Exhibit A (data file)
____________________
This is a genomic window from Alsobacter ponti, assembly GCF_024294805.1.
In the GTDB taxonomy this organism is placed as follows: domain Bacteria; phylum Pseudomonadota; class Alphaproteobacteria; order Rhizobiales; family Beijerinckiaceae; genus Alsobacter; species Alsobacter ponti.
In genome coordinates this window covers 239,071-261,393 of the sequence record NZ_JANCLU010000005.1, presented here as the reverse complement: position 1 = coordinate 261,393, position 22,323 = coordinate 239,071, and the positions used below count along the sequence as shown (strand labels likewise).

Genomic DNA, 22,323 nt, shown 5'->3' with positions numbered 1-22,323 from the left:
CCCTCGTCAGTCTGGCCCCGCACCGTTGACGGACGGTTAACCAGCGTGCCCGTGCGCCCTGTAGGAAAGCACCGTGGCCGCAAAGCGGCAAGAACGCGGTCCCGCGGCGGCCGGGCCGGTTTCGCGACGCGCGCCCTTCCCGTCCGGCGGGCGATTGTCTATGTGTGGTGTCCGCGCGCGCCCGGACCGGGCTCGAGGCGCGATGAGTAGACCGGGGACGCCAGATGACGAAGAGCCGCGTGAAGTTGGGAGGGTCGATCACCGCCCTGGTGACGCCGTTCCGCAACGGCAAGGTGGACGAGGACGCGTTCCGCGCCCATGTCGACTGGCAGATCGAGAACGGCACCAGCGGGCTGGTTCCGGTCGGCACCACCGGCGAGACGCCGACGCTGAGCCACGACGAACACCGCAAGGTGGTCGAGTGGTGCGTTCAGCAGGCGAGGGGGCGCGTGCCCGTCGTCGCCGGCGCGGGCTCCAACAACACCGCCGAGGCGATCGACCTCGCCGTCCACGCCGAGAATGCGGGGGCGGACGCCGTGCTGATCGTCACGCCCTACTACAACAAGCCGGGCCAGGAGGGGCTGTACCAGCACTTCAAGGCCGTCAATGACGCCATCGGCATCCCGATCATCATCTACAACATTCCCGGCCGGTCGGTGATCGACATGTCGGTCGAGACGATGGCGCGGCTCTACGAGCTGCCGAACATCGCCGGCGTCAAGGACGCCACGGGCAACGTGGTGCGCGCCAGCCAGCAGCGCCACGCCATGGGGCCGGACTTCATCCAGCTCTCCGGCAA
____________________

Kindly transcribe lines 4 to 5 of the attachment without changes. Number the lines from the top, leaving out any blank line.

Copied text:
Genomic DNA, 22,323 nt, shown 5'->3' with positions numbered 1-22,323 from the left:
CCCTCGTCAGTCTGGCCCCGCACCGTTGACGGACGGTTAACCAGCGTGCCCGTGCGCCCTGTAGGAAAGCACCGTGGCCGCAAAGCGGCAAGAACGCGGTCCCGCGGCGGCCGGGCCGGTTTCGCGACGCGCGCCCTTCCCGTCCGGCGGGCGATTGTCTATGTGTGGTGTCCGCGCGCGCCCGGACCGGGCTCGAGGCGCGATGAGTAGACCGGGGACGCCAGATGACGAAGAGCCGCGTGAAGTTGGGAGGGTCGATCACCGCCCTGGTGACGCCGTTCCGCAACGGCAAGGTGGACGAGGACGCGTTCCGCGCCCATGTCGACTGGCAGATCGAGAACGGCACCAGCGGGCTGGTTCCGGTCGGCACCACCGGCGAGACGCCGACGCTGAGCCACGACGAACACCGCAAGGTGGTCGAGTGGTGCGTTCAGCAGGCGAGGGGGCGCGTGCCCGTCGTCGCCGGCGCGGGCTCCAACAACACCGCCGAGGCGATCGACCTCGCCGTCCACGCCGAGAATGCGGGGGCGGACGCCGTGCTGATCGTCACGCCCTACTACAACAAGCCGGGCCAGGAGGGGCTGTACCAGCACTTCAAGGCCGTCAATGACGCCATCGGCATCCCGATCATCATCTACAACATTCCCGGCCGGTCGGTGATCGACATGTCGGTCGAGACGATGGCGCGGCTCTACGAGCTGCCGAACATCGCCGGCGTCAAGGACGCCACGGGCAACGTGGTGCGCGCCAGCCAGCAGCGCCACGCCATGGGGCCGGACTTCATCCAGCTCTCCGGCAA